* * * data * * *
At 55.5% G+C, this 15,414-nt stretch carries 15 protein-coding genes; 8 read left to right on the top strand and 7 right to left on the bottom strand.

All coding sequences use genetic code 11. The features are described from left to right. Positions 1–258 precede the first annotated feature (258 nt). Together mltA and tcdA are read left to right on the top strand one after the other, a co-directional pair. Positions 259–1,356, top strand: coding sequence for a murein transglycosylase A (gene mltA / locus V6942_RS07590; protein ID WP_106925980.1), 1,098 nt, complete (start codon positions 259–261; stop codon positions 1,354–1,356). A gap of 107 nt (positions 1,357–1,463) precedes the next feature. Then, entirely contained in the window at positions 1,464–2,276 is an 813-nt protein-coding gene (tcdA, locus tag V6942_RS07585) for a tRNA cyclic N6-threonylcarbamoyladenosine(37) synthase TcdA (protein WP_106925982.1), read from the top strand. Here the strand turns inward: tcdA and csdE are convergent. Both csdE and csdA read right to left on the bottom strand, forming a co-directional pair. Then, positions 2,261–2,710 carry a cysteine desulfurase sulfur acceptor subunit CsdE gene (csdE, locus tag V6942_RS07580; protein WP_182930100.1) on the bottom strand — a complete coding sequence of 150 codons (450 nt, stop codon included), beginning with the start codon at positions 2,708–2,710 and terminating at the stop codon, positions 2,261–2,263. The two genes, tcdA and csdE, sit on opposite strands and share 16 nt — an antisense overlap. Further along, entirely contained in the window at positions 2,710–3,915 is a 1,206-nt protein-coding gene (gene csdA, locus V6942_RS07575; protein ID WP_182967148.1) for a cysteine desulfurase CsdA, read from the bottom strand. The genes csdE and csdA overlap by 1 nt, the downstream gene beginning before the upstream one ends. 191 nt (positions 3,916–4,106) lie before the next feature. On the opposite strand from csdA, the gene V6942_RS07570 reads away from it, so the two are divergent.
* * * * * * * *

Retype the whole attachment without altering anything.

At 55.5% G+C, this 15,414-nt stretch carries 15 protein-coding genes; 8 read left to right on the top strand and 7 right to left on the bottom strand.

All coding sequences use genetic code 11. The features are described from left to right. Positions 1–258 precede the first annotated feature (258 nt). Together mltA and tcdA are read left to right on the top strand one after the other, a co-directional pair. Positions 259–1,356, top strand: coding sequence for a murein transglycosylase A (gene mltA / locus V6942_RS07590; protein ID WP_106925980.1), 1,098 nt, complete (start codon positions 259–261; stop codon positions 1,354–1,356). A gap of 107 nt (positions 1,357–1,463) precedes the next feature. Then, entirely contained in the window at positions 1,464–2,276 is an 813-nt protein-coding gene (tcdA, locus tag V6942_RS07585) for a tRNA cyclic N6-threonylcarbamoyladenosine(37) synthase TcdA (protein WP_106925982.1), read from the top strand. Here the strand turns inward: tcdA and csdE are convergent. Both csdE and csdA read right to left on the bottom strand, forming a co-directional pair. Then, positions 2,261–2,710 carry a cysteine desulfurase sulfur acceptor subunit CsdE gene (csdE, locus tag V6942_RS07580; protein WP_182930100.1) on the bottom strand — a complete coding sequence of 150 codons (450 nt, stop codon included), beginning with the start codon at positions 2,708–2,710 and terminating at the stop codon, positions 2,261–2,263. The two genes, tcdA and csdE, sit on opposite strands and share 16 nt — an antisense overlap. Further along, entirely contained in the window at positions 2,710–3,915 is a 1,206-nt protein-coding gene (gene csdA, locus V6942_RS07575; protein ID WP_182967148.1) for a cysteine desulfurase CsdA, read from the bottom strand. The genes csdE and csdA overlap by 1 nt, the downstream gene beginning before the upstream one ends. 191 nt (positions 3,916–4,106) lie before the next feature. On the opposite strand from csdA, the gene V6942_RS07570 reads away from it, so the two are divergent.